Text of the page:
The business, named Sunflour, became a victim of its own success. “We were baking thousands of loaves of bread a week....We made thousands of pounds of granola and whole-wheat cookies and peanut-butter cookies,” delivering them to coastal stores, Goodman says. All this work made it difficult for Goodman to create the education center that she hoped would accompany the bakery (“The point of the restaurant, I felt, was maybe we would make Salvadoran food one night and have discussions about Salvadoran politics”). After that five-year hiatus, she returned to finish her degree at Harvard and delve into her thesis, which investigated the use of the contraceptive Depo-Provera, then unapproved in the United States because of safety concerns but marketed and sold to women around the world.
After Harvard, Goodman moved back to Long Island, where she turned her thesis into a series of stories in the Multinational Monitor magazine founded by Ralph Nader. While there, she remembers turning on the radio and discovering WBAI, the local station that would eventually host Democracy Now! “I heard all the myriad accents, the beauty of New York, the politics of New York and the globe,” she says. “I didn’t grow up on this, but I was deeply moved by it.” Until then, she had worked in print journalism: she wrote for her high-school newspaper and helped found the feminist newspaper Seventh Sister at Harvard. But in audio, she now discovered, “You don’t have to say, like you would in print, ‘The woman choked back tears.’ You hear it in her voice. You hear the accent, you hear the pain, you hear the beauty of the way someone expresses themselves. That’s what I loved about radio.”
Pursuing her interest in nutrition and public health, Goodman was taking a biochemistry course at Hunter College when she decided to sit in on a radio-documentary class taught by a WBAI producer. “I asked if he would take me to the station,” she says, “and in a sense I never really left.” He invited her to be an apprentice on a new show called Investigations. “I would just carry around a tape recorder” at news conferences and speeches and lectures, she remembers, “and sometimes we’d play it on the radio.” She soon joined WBAI’s staff, working on the evening news and later co-hosting the station’s morning show Wakeup Call.
At WBAI, which was part of the progressive radio network Pacifica, Goodman reported from around the world. In 1995, she covered Haiti’s national elections: “People who were running for office could be gunned down,” she says. “People who went to the polls could be gunned down. It was in the middle of a coup, sadly, that was backed by the United States.” She was in a safe house in Haiti when she got the call from Pacifica asking if she wanted to host Democracy Now!, a new show that would cover the 1996 U.S. presidential election (between incumbent Bill Clinton, Republican Bob Dole, and Reform Party nominee Ross Perot). “I thought, wow, most people don’t vote in the United States,” Goodman says. “I didn’t think it was apathy. I was interested in why they weren’t voting.” If Americans understood the impact of U.S. policy around the world, she says, “I didn’t think they would let this happen.”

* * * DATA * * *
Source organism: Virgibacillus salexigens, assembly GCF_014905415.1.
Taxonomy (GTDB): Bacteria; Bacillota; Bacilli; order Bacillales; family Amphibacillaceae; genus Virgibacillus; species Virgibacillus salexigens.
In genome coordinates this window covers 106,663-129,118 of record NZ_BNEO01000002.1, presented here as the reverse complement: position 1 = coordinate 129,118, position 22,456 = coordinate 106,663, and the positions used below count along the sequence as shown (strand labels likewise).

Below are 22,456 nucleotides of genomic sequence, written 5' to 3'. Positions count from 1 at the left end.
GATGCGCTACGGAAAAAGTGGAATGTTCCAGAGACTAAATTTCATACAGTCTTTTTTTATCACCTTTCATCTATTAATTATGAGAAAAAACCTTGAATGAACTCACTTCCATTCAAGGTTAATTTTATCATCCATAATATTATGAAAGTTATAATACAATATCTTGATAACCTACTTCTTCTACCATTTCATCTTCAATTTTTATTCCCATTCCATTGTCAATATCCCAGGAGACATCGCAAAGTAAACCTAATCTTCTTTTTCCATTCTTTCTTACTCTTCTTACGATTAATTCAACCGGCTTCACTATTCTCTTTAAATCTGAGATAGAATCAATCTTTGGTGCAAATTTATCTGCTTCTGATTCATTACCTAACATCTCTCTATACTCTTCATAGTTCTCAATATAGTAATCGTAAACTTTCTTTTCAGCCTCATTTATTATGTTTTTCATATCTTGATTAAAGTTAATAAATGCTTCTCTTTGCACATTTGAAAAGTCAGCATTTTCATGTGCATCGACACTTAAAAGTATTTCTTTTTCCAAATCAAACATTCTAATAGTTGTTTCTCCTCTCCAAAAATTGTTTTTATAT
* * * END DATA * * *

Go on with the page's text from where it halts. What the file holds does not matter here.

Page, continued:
Democracy Now! debuted in February 1996 on nine stations across the country and was only meant to air for nine months. But “people were more interested in the show even after the election than before,” Goodman says. “On television, so often you get the pundits who know so little about so much, explaining the world to us and getting it so wrong.”
From the day she became host, her interviewing style has been unshrinking. On Election Day 2000, when President Clinton unexpectedly called WBAI to share a get-out-the-vote message, Goodman and colleague Gonzalo Aburto kept him on for half an hour, with questions like “What do you say to people who feel that the two parties are bought by corporations and at this point feel that their vote doesn’t make a difference?” Clinton called her “hostile and combative.” Goodman reflected on that experience earlier this year, on Democracy Now’s twenty-fifth anniversary special. “The White House would later call me and say they were thinking of banning me,” she said with an amused air. “And I said, ‘But he called me. I didn’t call him.’”
Though the pandemic has confined her to New York, Goodman says, “It has never changed the global scope of the show.” But she knows that there’s no substitute for traveling to the story. Democracy Now!, which now employs about 40 staff members, has reported from Black Lives Matter protests in Ferguson, Missouri, the U.S.-Mexico border, and refugee camps during Europe’s 2015 migration crisis. In 1998, Goodman uncovered the role of American oil company Chevron in killing two Nigerian protesters; in 2008, she and her colleagues were arrested while covering an anti-war protest outside the Republican National Convention (the charges were quickly dropped). She faced arrest for a second time in 2016, on a riot charge, after Democracy Now! reported from the Dakota Access protests and recorded a viral video of activists being attacked by dogs and pepper spray. That, too, was later dismissed, but only after she returned from North Dakota and broadcast from the courthouse where she planned to turn herself in and fight the charge. “I knew it was absolutely critical to challenge this,” she recalls, “because a message was being sent to all journalists: Do not go to North Dakota.”
Her reporting is threatening to authority, Goodman believes, because seeing and hearing injustices inflicted on other people is transformative. It doesn’t merely create a record of the day’s news—it also allows people to speak to each other. “When you hear a Palestinian child or an Israeli grandmother, or an Afghan aunt or an uncle in Iraq, you say, ‘Oh my gosh, that sounds like my baby, my aunt, my brother, my uncle,’” she says. “And I’m not saying you’ll agree with them. But it makes it much less likely that you’ll want to destroy them. That’s why I think the media can be the greatest force for peace on Earth.”